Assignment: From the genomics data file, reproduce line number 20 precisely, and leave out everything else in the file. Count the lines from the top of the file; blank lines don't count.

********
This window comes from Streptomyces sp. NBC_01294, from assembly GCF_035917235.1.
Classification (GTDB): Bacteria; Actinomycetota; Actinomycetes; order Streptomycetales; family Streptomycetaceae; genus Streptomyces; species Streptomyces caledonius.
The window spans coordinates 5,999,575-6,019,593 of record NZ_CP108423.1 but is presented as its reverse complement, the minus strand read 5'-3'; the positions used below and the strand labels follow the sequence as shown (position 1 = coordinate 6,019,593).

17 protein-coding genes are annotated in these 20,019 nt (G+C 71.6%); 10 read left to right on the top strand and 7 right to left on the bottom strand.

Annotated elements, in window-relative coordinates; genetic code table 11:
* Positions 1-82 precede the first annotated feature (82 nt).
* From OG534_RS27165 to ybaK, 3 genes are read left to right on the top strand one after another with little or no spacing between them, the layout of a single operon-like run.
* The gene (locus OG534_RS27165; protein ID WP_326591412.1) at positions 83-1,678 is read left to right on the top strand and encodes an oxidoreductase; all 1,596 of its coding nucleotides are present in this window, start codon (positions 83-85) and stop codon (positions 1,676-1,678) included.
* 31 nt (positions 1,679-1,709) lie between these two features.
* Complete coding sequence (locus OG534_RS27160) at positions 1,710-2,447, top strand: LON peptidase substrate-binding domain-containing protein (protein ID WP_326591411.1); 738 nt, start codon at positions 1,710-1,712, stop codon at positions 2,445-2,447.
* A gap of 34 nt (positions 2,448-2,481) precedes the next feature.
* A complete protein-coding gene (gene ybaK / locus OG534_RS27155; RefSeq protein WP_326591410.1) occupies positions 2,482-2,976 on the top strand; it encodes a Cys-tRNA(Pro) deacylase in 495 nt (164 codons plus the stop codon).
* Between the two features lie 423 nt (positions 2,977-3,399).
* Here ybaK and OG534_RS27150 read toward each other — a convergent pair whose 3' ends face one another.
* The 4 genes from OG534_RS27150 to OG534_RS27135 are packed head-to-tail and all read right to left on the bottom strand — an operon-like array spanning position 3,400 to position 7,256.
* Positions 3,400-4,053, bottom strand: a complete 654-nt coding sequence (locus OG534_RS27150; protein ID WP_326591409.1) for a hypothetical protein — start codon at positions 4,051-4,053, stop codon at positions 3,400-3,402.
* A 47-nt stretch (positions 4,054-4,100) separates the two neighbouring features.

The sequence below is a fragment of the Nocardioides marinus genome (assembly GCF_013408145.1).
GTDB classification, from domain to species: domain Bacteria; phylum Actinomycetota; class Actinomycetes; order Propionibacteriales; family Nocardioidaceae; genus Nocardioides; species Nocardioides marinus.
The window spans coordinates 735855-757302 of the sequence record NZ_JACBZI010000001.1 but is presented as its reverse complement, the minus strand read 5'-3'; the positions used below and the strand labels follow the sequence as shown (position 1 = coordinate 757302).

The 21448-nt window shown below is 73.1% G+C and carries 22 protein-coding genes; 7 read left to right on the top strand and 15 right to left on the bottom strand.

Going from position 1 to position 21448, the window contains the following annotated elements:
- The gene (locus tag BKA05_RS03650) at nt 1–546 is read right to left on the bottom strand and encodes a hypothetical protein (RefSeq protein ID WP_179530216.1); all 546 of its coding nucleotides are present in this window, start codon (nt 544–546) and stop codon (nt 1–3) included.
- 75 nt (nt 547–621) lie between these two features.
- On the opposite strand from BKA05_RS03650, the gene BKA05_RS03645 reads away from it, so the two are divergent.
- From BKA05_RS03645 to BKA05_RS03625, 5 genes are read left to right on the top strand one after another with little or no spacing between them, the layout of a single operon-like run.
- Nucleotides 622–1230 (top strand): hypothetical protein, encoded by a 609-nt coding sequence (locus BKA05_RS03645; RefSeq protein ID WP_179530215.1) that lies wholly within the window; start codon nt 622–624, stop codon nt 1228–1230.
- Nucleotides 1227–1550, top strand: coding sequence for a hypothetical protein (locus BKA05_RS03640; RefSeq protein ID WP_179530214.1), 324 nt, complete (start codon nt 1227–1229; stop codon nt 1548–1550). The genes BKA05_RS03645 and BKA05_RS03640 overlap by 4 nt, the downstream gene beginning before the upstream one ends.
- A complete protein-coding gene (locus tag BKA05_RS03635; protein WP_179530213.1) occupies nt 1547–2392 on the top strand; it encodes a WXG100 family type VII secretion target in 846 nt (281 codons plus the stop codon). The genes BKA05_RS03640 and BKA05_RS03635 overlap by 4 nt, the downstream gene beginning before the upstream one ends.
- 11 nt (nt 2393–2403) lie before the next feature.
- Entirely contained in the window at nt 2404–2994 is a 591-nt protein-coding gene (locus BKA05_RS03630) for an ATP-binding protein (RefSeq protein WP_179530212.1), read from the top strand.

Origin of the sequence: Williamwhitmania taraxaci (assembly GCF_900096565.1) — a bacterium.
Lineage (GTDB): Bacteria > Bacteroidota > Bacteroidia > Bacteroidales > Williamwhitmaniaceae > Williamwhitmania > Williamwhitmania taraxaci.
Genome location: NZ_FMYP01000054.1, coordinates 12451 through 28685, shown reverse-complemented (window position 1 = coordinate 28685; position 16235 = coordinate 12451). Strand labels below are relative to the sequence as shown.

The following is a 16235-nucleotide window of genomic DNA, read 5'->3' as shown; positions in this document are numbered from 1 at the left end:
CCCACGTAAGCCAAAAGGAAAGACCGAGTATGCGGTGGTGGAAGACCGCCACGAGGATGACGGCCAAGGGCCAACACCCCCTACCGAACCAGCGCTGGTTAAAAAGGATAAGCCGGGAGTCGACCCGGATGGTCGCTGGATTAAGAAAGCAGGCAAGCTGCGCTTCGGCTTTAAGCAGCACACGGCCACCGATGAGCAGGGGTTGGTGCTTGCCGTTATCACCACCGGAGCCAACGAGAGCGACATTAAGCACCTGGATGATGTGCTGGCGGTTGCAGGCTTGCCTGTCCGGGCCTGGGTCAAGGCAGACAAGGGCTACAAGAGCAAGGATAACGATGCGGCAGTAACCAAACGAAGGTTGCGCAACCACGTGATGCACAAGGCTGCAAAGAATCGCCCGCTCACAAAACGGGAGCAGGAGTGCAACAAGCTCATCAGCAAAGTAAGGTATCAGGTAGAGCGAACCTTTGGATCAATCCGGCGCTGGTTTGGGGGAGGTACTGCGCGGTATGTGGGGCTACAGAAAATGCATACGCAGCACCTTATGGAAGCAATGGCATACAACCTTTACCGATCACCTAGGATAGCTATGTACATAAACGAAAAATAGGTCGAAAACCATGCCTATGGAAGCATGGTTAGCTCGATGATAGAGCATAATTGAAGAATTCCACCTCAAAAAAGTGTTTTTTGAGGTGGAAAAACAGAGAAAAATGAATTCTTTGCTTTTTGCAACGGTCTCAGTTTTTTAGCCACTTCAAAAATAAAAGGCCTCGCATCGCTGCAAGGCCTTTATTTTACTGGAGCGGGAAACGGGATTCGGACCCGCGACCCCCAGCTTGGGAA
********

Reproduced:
The window spans coordinates 735855-757302 of the sequence record NZ_JACBZI010000001.1 but is presented as its reverse complement, the minus strand read 5'-3'; the positions used below and the strand labels follow the sequence as shown (position 1 = coordinate 757302).